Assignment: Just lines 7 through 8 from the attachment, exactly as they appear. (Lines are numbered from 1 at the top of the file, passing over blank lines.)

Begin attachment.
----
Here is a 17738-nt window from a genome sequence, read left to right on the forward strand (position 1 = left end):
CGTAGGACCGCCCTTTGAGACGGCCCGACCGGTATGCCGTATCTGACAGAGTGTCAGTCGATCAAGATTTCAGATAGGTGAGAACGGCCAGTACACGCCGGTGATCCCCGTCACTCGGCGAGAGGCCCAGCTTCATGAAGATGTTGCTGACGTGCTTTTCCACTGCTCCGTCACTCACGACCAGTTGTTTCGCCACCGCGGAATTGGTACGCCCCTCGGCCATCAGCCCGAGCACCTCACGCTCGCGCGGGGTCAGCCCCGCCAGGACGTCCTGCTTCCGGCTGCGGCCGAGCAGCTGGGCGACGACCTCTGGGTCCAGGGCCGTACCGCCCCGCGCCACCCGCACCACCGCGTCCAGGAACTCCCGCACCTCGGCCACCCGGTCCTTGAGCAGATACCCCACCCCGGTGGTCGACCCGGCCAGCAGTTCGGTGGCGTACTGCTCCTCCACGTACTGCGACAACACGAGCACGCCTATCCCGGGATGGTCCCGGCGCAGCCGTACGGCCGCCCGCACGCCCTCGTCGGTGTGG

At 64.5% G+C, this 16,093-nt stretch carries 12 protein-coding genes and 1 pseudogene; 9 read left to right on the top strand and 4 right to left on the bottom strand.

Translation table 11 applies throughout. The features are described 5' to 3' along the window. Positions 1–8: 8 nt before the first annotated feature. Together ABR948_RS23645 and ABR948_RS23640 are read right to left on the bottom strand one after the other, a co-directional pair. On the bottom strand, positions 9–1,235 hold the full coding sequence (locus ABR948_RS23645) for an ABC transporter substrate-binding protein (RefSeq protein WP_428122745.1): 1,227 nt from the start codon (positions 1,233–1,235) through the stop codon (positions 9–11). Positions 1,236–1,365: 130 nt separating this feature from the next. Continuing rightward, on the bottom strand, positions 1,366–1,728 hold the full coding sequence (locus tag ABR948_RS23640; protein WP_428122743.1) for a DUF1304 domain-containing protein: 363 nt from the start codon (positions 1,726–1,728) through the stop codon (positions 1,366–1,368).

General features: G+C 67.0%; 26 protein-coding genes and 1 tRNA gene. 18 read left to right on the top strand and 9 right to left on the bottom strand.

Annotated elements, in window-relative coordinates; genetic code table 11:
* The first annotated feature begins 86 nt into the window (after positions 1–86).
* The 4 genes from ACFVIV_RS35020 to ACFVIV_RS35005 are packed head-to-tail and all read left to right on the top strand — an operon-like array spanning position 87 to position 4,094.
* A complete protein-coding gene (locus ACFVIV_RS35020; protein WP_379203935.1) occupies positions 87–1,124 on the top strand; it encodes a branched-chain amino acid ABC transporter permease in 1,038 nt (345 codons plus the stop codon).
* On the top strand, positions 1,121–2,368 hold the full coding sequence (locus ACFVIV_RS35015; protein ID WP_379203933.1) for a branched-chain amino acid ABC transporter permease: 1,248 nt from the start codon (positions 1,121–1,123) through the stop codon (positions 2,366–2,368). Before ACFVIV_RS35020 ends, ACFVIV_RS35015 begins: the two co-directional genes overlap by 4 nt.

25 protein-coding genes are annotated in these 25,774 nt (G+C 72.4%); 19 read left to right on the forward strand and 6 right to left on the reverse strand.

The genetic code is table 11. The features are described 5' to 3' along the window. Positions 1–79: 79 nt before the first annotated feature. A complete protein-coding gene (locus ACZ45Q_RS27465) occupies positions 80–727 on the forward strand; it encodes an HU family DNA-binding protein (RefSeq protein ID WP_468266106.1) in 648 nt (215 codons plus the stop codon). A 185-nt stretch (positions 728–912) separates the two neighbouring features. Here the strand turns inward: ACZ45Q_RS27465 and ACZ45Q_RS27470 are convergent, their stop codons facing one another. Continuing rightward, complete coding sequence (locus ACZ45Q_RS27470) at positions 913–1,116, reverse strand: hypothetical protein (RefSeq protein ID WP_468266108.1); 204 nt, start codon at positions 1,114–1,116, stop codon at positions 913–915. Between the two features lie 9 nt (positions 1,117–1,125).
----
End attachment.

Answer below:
* The first annotated feature begins 86 nt into the window (after positions 1–86).
* The 4 genes from ACFVIV_RS35020 to ACFVIV_RS35005 are packed head-to-tail and all read left to right on the top strand — an operon-like array spanning position 87 to position 4,094.